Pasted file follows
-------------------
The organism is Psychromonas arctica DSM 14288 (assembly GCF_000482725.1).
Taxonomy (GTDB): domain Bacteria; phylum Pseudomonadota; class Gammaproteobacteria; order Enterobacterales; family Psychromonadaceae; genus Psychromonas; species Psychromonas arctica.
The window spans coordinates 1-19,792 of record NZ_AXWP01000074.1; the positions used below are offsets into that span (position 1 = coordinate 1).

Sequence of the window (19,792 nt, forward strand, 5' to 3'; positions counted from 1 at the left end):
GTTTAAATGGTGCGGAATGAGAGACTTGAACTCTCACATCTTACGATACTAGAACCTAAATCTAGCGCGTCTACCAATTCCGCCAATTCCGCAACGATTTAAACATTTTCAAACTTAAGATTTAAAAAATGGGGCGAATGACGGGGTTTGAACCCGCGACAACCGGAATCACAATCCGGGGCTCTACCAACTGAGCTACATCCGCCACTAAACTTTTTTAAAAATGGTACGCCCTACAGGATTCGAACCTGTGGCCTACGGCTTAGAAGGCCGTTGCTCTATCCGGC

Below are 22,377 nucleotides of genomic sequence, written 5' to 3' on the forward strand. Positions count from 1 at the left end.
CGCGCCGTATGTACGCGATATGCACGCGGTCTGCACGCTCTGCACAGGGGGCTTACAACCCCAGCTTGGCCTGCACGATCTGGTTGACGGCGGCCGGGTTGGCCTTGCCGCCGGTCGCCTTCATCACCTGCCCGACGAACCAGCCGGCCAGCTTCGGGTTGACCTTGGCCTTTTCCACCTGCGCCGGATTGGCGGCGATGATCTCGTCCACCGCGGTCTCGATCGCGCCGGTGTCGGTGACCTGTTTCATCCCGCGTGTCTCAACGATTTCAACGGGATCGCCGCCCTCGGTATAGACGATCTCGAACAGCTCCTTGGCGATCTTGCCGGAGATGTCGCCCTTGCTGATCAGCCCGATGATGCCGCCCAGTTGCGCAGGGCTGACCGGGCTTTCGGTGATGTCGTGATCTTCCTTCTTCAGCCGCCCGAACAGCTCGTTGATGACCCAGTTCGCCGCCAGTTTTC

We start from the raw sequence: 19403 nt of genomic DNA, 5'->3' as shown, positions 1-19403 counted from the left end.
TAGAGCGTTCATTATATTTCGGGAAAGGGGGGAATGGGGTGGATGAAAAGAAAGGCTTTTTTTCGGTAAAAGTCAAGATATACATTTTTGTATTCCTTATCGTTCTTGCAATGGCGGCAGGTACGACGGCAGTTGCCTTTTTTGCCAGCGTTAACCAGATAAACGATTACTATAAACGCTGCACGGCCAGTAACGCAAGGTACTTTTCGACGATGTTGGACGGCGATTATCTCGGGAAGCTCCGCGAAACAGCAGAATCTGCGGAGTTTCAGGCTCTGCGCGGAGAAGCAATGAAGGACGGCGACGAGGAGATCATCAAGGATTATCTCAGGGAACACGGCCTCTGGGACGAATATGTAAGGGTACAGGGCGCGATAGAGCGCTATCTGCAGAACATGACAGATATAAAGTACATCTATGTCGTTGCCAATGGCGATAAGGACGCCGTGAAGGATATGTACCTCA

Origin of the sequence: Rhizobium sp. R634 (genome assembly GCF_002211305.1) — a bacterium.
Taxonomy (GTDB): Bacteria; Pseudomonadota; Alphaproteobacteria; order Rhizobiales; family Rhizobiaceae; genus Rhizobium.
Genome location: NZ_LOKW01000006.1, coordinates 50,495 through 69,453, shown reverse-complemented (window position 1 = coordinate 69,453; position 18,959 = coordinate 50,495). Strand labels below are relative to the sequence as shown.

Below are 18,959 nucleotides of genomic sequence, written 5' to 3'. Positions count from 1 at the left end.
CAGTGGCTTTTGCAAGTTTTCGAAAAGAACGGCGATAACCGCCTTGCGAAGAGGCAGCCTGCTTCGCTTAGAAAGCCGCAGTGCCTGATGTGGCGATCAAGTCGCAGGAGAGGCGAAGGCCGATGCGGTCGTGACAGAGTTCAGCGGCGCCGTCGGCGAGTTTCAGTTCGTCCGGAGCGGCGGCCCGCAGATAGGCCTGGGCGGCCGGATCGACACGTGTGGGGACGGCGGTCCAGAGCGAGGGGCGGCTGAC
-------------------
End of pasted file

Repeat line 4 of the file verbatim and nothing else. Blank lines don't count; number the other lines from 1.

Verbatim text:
Sequence of the window (19,792 nt, forward strand, 5' to 3'; positions counted from 1 at the left end):